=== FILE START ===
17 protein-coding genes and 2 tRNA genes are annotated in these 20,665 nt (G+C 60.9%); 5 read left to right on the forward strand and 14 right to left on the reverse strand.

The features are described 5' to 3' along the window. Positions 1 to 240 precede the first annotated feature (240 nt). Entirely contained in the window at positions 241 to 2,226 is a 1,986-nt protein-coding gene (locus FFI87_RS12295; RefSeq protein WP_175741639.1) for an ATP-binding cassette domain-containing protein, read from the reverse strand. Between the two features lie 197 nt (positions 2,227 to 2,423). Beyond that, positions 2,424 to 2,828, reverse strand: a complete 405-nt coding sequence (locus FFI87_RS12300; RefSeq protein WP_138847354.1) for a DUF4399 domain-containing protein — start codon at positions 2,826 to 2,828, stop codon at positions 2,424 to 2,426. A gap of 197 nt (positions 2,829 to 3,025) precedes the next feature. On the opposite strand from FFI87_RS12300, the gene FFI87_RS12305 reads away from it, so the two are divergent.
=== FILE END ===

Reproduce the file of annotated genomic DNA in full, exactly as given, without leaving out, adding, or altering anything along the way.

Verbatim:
17 protein-coding genes and 2 tRNA genes are annotated in these 20,665 nt (G+C 60.9%); 5 read left to right on the forward strand and 14 right to left on the reverse strand.

The features are described 5' to 3' along the window. Positions 1 to 240 precede the first annotated feature (240 nt). Entirely contained in the window at positions 241 to 2,226 is a 1,986-nt protein-coding gene (locus FFI87_RS12295; RefSeq protein WP_175741639.1) for an ATP-binding cassette domain-containing protein, read from the reverse strand. Between the two features lie 197 nt (positions 2,227 to 2,423). Beyond that, positions 2,424 to 2,828, reverse strand: a complete 405-nt coding sequence (locus FFI87_RS12300; RefSeq protein WP_138847354.1) for a DUF4399 domain-containing protein — start codon at positions 2,826 to 2,828, stop codon at positions 2,424 to 2,426. A gap of 197 nt (positions 2,829 to 3,025) precedes the next feature. On the opposite strand from FFI87_RS12300, the gene FFI87_RS12305 reads away from it, so the two are divergent.